The Parthenon and Centennial Park Conservancy Announce New Exhibit

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photo from The Parthenon

The Parthenon and Centennial Park Conservancy will present Repatriation & Its Impact, a timely exploration of the effects of cultural looting in the art and antiquities trade, through the lens of the Parthenon’s own collection of Pre-Columbian art and combined with new works by José Véra González, a Nashville-based Mexican artist.

The exhibit will be on display in the Parthenon, a Metro Parks museum, from April 19-July 14, with a free opening reception on Thursday, April 18, from 6 p.m. to 8 p.m.
“Repatriation is one of the most complex legal and ethical matters facing museums today, touching on racial equity, colonization, and even the very idea of what a museum is,” said Parthenon Assistant Director Lauren Bufferd. “Repatriation & Its Impact will feature case studies from around the world and explore a variety of ‘behind-the-scenes’ subjects, utilizing items from the Parthenon’s collection of Pre-Columbian artifacts. Our goal is for visitors to better understand changing collecting practices and invite them to think critically about how museums have historically acquired artifacts.”

Over the centuries, from the Colonial era to the Holocaust and beyond, art and antiquities were routinely stolen or looted, and ended up in prestigious museums and private collections. Curators and collectors around the world now wrestle with the problematic history of some pieces in their collections, including whether and how to display such works, and legal and ethical issues around retaining them or repatriating them to their countries of origin.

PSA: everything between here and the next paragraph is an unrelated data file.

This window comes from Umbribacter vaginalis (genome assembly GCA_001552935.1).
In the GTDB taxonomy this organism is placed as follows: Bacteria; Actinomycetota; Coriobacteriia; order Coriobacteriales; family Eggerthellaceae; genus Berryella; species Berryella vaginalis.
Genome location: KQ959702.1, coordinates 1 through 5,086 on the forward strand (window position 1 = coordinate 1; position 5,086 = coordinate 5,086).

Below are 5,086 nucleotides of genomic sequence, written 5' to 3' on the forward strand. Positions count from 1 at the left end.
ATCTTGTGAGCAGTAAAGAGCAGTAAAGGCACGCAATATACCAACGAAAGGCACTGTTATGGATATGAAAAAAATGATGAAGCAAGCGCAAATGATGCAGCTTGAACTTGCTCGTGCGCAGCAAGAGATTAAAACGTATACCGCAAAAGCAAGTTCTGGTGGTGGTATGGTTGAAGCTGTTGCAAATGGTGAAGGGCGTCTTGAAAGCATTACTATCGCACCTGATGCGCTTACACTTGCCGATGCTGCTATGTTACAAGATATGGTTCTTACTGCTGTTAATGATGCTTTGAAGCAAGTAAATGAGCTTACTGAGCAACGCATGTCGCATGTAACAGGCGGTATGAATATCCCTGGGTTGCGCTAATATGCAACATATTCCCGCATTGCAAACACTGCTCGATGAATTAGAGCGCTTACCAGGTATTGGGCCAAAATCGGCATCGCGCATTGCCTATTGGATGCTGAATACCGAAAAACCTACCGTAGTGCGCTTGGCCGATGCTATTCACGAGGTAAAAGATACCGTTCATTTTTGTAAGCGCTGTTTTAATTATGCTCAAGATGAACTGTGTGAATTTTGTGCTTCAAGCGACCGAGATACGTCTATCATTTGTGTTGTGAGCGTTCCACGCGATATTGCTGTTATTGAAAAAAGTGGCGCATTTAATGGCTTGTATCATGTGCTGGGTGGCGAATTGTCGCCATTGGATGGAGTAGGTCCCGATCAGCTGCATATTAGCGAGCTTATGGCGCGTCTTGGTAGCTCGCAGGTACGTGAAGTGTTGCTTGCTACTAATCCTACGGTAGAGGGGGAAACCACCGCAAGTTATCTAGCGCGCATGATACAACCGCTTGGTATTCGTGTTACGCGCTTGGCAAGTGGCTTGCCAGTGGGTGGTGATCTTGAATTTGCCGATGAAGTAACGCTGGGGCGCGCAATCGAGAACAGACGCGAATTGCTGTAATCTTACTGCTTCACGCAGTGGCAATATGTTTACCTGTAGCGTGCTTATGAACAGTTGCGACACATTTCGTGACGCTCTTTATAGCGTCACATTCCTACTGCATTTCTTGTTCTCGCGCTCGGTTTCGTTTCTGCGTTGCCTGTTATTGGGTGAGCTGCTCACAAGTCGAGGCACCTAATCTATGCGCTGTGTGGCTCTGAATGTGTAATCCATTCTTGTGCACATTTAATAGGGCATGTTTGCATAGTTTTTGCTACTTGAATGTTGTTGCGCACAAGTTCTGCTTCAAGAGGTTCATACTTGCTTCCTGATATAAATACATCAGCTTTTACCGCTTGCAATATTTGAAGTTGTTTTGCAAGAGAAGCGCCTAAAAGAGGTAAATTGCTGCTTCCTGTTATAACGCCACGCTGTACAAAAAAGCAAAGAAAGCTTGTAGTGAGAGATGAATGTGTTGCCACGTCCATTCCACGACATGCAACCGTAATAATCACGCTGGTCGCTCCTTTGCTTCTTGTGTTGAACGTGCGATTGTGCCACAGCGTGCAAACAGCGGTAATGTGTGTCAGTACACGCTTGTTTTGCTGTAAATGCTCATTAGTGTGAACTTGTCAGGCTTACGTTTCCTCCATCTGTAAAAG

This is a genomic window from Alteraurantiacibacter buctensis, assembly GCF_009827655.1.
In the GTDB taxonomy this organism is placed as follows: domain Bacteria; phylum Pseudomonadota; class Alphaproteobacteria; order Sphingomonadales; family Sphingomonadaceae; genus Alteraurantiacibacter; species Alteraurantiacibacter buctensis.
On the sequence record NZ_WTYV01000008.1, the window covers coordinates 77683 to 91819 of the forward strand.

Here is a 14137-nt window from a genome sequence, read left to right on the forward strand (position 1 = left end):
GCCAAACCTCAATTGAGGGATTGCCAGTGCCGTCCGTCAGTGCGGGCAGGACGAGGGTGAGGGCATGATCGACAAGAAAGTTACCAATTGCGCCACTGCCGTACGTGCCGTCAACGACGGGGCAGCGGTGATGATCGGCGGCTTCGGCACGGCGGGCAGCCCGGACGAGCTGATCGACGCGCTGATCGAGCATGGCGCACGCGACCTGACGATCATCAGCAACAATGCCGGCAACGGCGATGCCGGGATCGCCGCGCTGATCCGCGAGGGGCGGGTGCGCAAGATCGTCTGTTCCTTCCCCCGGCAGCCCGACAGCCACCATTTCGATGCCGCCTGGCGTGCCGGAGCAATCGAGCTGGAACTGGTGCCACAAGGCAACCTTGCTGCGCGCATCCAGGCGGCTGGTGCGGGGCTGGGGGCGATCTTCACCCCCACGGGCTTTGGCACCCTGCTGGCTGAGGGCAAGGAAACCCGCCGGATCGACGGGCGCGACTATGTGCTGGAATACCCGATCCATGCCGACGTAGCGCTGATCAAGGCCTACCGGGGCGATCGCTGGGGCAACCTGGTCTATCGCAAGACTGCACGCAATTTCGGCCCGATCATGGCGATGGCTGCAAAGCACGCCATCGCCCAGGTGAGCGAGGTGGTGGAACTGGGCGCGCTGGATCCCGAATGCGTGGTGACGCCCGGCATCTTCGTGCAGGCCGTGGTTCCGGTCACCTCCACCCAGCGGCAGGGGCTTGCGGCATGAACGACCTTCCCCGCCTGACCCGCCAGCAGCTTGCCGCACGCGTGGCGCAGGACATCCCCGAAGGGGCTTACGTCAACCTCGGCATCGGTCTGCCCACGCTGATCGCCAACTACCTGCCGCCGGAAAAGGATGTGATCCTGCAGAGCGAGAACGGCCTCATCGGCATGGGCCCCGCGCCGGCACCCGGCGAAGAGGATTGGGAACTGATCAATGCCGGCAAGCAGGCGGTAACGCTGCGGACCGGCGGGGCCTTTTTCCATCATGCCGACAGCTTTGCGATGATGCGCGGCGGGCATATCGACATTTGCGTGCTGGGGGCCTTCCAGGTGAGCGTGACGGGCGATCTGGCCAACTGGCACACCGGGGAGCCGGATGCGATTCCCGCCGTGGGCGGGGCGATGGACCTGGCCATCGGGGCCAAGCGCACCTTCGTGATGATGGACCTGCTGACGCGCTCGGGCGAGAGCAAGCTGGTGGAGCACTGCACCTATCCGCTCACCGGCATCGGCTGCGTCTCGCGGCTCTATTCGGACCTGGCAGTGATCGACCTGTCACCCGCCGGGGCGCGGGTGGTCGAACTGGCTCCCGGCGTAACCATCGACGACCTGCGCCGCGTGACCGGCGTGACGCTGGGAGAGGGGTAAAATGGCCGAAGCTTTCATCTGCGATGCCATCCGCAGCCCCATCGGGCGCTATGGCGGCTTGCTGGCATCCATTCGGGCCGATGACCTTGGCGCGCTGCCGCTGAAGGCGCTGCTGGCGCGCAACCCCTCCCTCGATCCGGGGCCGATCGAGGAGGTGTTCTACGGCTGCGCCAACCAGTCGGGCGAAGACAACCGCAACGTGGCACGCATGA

“This exhibition has given us the opportunity to work with award-winning local Mexican artist José Véra González and the Mexican community,” added Registrar and Parthenon Assistant Curator Bonnie Seymour. “This collaboration allows us to demonstrate the impact on a community that has been deeply affected by cultural looting and smuggling. My hope is to start a conversation about the illegal art trade, and about the steps that museums, communities, individuals, and countries are taking to stop these activities. We need to rethink what has been collected and why.”

The selected artifacts on exhibit will show a variety of different examples of Mesoamerican artistic culture, including effigies of people and animals, items for domestic use, hand tools, and musical instruments. An opening reception will be held on Thursday, April 18, at the Parthenon from 6 p.m. to 8 p.m. Admission to the reception is free with registration at the Parthenon’s website.

For more information on the exhibit, please visit www.nashvilleparthenon.com/events/repatriation-and-its-impact.

Exhibitions at the Parthenon are underwritten by the Centennial Park Conservancy and its generous partners, including: Amazon, Advance Financial Foundation, Community Foundation of Middle Tennessee, Dettwiller Foundation, HCA Healthcare Foundation, Jackson National Life Insurance Company, Old Town Trolley, Pinnacle Financial Partners, Sandra Schatten Foundation, The Memorial Foundation, and the Tennessee Arts Commission. Subject matter of Parthenon exhibitions does not necessarily represent the opinion of partners or sponsors. For more information, please visit conservancyonline.com.

The Parthenon is open Monday through Thursday from 9 a.m. to 7 p.m., Friday and Saturday from 9 a.m. to 4:30 p.m., and Sunday from 12:30 to 4:30 p.m. Admission to the Parthenon is $10 for adults; $8 for seniors 62 and over; and $8 for children 4 to 17. Children under 4 are admitted free. Centennial Park Conservancy members receive free museum admission.